AI revolutionises HR
By Rousseau Kluever, Senior Client Partner at Decision Inc. - Mar 5th, 09:48
With spending on cognitive and artificial intelligence (AI) systems expected to reach $77.6 billion by 2022 (more than three times the $24 billion forecast for last year), South African companies would do well to consider its impact on their existing and future systems. Its potential in traditionally people-driven processes such as human resources (HR) is significant.
Nearly half of respondents in a 2018 Deloitte survey say that their organisations are deeply involved in automation projects, with 24% using AI and robotics to perform routine tasks, 16% to augment human skills, and 7% to restructure work entirely. It is therefore not a case of ‘if’ AI is embraced in the workplace, but rather ‘when’ it happens and to what extent a business will leverage it to streamline operations.
AI can fundamentally change how a business manages its workforce to increase productivity and employee engagement. At a most basic level, AI can automate the admin-intensive function of reading and evaluating applications for new positions.
Research done in the US indicates that the average time spent by recruiters looking at a resume varies from five to seven seconds. Using AI to review CV’s can eliminate 75% of applications with the balance to be scrutinised by HR departments and the relevant managers. This streamlines the recruitment process significantly.
Once appointed, AI can assist new employees not only with their onboarding (that can be customised on an individual level) but it can also enhance training and skills development. Using machine-learning, HR can plan, organise, and coordinate training programmes across the organisation with very little (if any) human intervention required based on the unique skills required by the individual.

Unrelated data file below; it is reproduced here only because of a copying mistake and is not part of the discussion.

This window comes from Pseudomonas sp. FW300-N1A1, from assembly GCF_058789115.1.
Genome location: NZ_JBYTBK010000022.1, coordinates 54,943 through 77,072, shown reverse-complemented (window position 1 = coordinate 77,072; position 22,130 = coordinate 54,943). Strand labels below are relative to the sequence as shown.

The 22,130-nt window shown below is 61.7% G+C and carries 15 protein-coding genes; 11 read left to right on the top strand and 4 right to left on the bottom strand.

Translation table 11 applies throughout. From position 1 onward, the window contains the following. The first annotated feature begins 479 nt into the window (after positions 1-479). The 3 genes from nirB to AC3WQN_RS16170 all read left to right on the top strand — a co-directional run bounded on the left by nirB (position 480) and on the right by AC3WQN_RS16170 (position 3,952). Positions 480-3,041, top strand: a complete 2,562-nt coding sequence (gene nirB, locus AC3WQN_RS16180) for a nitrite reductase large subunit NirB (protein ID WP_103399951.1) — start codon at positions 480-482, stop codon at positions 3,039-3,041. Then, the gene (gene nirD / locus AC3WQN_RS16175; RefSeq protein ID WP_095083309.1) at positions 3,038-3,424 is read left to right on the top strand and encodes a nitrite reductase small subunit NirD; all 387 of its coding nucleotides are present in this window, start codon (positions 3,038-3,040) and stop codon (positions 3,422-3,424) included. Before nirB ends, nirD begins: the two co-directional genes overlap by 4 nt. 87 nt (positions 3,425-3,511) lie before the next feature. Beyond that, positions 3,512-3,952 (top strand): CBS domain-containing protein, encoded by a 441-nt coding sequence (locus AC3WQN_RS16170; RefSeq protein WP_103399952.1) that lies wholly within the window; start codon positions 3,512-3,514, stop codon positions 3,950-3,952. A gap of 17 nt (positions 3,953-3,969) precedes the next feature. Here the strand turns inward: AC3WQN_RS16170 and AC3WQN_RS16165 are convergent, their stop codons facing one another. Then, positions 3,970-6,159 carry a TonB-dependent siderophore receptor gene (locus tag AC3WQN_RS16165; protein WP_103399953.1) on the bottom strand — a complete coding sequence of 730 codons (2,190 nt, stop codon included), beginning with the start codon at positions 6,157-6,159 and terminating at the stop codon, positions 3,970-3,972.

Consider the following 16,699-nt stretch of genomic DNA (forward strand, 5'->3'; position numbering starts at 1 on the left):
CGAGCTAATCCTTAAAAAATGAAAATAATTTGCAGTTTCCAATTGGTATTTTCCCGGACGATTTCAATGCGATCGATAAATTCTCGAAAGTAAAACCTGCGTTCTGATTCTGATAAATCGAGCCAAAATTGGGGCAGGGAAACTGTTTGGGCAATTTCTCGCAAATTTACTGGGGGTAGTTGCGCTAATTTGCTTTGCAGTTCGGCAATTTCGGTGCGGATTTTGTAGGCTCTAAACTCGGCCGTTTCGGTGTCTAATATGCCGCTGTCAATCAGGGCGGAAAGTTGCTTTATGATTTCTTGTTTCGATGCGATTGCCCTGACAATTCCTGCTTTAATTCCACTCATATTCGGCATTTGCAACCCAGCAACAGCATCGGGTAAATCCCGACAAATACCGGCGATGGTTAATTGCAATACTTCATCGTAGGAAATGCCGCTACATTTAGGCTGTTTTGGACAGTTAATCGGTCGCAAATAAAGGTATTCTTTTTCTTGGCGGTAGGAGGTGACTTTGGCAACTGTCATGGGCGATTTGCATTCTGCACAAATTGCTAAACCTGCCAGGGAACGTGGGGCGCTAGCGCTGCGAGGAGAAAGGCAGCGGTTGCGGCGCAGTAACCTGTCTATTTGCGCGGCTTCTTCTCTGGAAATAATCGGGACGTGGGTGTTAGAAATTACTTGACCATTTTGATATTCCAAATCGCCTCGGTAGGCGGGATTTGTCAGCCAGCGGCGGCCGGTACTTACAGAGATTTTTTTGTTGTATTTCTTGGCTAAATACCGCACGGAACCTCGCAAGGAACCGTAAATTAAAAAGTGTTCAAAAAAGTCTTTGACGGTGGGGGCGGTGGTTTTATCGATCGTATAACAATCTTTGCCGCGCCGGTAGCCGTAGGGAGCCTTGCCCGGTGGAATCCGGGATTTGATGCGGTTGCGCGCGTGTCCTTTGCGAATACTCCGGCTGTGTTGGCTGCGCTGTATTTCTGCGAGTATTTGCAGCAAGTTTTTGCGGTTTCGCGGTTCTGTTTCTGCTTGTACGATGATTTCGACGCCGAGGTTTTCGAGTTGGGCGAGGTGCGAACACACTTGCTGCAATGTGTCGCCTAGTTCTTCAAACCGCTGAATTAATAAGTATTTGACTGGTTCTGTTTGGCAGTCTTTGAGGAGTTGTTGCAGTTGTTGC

Another example of how AI is transforming the HR landscape is IBM Watson. This AI environment uses cognitive engines that take over much of the admin-intensive tasks of HR departments. Things like annual leave requests, sick leave, determining an employee’s mental state (and recommending that person to take leave from work if they feel stressed) are all managed automatically by the system. This leaves HR staff free to deliver more strategic value to the organisation.
Additionally, the Deloitte study shows that AI provides people with invaluable skills and capabilities they previously did not have access to. For example, Airbus and Nissan are finding ways to use robots alongside workers in factories. Walmart recently deployed virtual reality technology to improve in-store training by simulating customer environments. All these elements enhance the work experience and empower employees to be better at their jobs and improve customer service.
By doing things like automating business processes, AI can reduce the perceived bias often associated with HR departments. This can happen subconsciously and take the form of discrimination based on skin colour, gender, age, height, weight, religious status, disability status, and so on. Seeing as AI decisions are made using sophisticated algorithms based on big data, analysis, and other insights, the HR function can now remove this negative association almost entirely.
AI is here to stay and can significantly enhance job functions across the organisation. Its ability to supplement the experience of HR professionals can help transform the business for the better. However, it does require a willingness from executives to embrace the technology in new and innovative ways. Even then, AI (just like any other technology) is not a silver bullet that can radically transform the business. It becomes part of a bigger process as companies push for change.
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